• Table of Contents • Introduction • 1-Time Value • 2-Risk/Return • 3-Accounting • 4-Securities • 5-Business • 6-Regulatory • Case Studies • Student Papers
 2.2 Risk of a Single Asset 2.2.2 Expected Return

## 2.2.1 Probability Distribution

Assessing the risk of an asset requires that we have some sense for the range of possible outcomes. For example, a judge sentencing a youthful offender might consider the likelihood of different scenarios:
• worst case (pessimistic), the offender will commit only another minor crime;
• expected case (normal), she will commit no more crimes
• best case (optimistic), she will prevent others from committing crimes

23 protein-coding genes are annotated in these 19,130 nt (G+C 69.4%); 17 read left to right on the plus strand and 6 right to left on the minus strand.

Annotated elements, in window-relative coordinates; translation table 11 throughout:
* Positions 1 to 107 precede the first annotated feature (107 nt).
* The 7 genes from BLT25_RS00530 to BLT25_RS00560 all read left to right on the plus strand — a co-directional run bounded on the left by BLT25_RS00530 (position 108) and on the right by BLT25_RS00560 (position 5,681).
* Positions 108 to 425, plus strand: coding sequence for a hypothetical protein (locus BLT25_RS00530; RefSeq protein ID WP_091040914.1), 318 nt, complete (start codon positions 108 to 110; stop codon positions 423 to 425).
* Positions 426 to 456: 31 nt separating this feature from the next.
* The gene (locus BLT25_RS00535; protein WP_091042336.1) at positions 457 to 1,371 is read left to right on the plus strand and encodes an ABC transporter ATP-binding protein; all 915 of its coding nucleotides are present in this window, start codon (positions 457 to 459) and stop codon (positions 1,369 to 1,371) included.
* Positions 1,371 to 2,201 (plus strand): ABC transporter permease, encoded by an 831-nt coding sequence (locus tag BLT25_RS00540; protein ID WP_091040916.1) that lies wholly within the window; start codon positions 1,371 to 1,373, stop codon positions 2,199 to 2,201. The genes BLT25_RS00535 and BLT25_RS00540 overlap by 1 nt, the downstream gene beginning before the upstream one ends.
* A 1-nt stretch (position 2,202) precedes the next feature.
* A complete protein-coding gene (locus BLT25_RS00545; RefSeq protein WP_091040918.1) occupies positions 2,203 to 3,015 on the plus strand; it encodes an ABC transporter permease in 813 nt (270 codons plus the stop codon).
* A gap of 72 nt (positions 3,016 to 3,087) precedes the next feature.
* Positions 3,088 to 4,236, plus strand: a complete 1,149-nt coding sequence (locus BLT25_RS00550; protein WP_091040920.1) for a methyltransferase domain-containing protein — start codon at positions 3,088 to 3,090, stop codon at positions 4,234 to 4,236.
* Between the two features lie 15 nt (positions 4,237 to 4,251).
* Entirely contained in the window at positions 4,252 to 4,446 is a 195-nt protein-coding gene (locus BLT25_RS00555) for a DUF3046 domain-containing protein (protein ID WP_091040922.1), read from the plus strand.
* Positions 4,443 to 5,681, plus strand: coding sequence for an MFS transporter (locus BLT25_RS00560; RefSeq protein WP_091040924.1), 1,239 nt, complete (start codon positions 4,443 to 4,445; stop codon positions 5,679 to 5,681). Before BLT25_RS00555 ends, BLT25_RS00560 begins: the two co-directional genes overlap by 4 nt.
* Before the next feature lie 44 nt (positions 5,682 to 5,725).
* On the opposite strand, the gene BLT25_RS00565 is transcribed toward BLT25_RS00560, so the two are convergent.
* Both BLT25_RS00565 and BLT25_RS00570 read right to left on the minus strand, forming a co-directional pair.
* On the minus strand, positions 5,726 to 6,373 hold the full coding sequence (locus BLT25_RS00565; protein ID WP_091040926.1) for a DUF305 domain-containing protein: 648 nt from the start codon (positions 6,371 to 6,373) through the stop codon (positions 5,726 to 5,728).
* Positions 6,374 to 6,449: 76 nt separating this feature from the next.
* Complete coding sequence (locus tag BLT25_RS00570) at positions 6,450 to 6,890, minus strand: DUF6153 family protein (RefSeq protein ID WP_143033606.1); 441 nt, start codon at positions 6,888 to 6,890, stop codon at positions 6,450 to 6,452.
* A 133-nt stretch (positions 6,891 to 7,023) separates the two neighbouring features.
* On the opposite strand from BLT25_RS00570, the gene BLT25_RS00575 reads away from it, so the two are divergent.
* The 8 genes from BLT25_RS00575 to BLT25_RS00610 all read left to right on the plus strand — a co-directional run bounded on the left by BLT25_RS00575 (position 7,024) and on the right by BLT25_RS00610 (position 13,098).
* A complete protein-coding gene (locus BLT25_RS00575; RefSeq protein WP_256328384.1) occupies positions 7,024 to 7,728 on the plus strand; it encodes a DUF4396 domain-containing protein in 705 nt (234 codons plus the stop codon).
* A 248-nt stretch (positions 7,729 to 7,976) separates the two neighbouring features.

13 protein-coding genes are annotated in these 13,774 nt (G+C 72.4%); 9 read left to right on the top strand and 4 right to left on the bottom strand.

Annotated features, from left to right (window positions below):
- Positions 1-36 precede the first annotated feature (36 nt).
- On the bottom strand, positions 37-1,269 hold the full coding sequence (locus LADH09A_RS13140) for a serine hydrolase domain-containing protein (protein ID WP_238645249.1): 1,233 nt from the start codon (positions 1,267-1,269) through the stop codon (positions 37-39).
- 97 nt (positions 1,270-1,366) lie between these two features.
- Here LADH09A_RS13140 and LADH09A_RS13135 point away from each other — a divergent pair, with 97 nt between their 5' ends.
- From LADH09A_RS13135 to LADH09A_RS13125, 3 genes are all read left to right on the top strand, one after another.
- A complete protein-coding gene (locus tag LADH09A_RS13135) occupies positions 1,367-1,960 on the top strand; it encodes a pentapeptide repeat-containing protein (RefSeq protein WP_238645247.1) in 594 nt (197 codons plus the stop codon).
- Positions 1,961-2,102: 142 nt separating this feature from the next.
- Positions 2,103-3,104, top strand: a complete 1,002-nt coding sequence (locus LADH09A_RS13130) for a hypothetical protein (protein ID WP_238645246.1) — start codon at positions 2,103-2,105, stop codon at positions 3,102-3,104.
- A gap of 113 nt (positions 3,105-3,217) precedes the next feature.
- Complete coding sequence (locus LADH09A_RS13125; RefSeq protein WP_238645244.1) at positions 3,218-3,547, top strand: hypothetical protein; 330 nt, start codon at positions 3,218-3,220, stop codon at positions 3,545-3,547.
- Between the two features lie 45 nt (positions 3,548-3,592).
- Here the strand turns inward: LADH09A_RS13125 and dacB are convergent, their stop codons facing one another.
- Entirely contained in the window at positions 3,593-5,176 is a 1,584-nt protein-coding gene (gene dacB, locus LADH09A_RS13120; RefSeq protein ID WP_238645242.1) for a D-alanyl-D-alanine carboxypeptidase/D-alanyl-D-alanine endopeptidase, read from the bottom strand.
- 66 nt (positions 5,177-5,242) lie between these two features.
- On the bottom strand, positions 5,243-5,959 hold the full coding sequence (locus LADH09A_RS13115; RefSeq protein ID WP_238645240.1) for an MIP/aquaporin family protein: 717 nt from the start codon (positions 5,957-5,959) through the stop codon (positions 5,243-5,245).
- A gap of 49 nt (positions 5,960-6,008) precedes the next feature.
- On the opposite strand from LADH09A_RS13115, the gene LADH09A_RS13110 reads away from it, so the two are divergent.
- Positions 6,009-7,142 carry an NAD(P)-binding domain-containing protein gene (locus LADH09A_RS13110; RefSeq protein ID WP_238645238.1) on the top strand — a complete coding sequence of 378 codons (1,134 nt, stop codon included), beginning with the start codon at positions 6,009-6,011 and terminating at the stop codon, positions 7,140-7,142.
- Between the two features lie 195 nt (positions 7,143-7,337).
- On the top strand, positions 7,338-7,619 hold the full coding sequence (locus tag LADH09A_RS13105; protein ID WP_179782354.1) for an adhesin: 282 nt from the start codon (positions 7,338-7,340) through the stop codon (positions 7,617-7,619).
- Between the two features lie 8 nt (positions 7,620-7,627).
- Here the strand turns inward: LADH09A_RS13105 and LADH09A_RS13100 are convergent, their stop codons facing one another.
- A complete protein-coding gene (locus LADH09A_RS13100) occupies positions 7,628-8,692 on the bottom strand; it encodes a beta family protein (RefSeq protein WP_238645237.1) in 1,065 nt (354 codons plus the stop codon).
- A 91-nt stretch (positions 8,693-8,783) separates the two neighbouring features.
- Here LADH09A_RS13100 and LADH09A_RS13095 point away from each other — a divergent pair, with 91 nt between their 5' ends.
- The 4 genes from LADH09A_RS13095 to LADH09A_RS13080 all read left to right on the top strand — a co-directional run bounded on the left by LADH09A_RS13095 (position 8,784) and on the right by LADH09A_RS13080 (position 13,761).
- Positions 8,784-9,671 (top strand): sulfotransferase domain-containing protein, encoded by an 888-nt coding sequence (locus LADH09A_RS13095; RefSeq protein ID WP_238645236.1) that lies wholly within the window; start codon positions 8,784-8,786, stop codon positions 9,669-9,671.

Given this distribution, the judge might suspend the youthful offender's sentence.

Predicting a range of outcomes and assigning to them different probabilities can give further insight into risk. Using a probability distribution, we can model different outcomes. For example, the probability distribution of the results of throwing two dice is shown in the table to the right --

Example

 Result Probability 2 1/36 = 2.8% 3 2/36 = 5.6% 4 3/36 = 8.3% 5 4/36 = 11.1% 6 5/36 = 13.9% 7 6/36 = 16.7% 8 5/36 = 13.9% 9 4/36 = 11.1% 10 3/36 = 8.3% 11 2/36 = 5.6% 12 1/36 = 2.8% Total 36/36 = 100%

The most likely throw is a 7 - but it happens only one-sixth of the time. Possible outcomes range from 2 to 12, although the likelihood of throwing a 2 or 12 is significantly lower than throwing a 7. What if you wanted to throw at least a 7? You would have to consider variability in assessing risk. Even though 7 would be the most frequent throw, you might throw less. In fact, there is a 41.6% chance that you will throw less than a 7.

 2.2 Risk of a Single Asset 2.2.2 Expected Return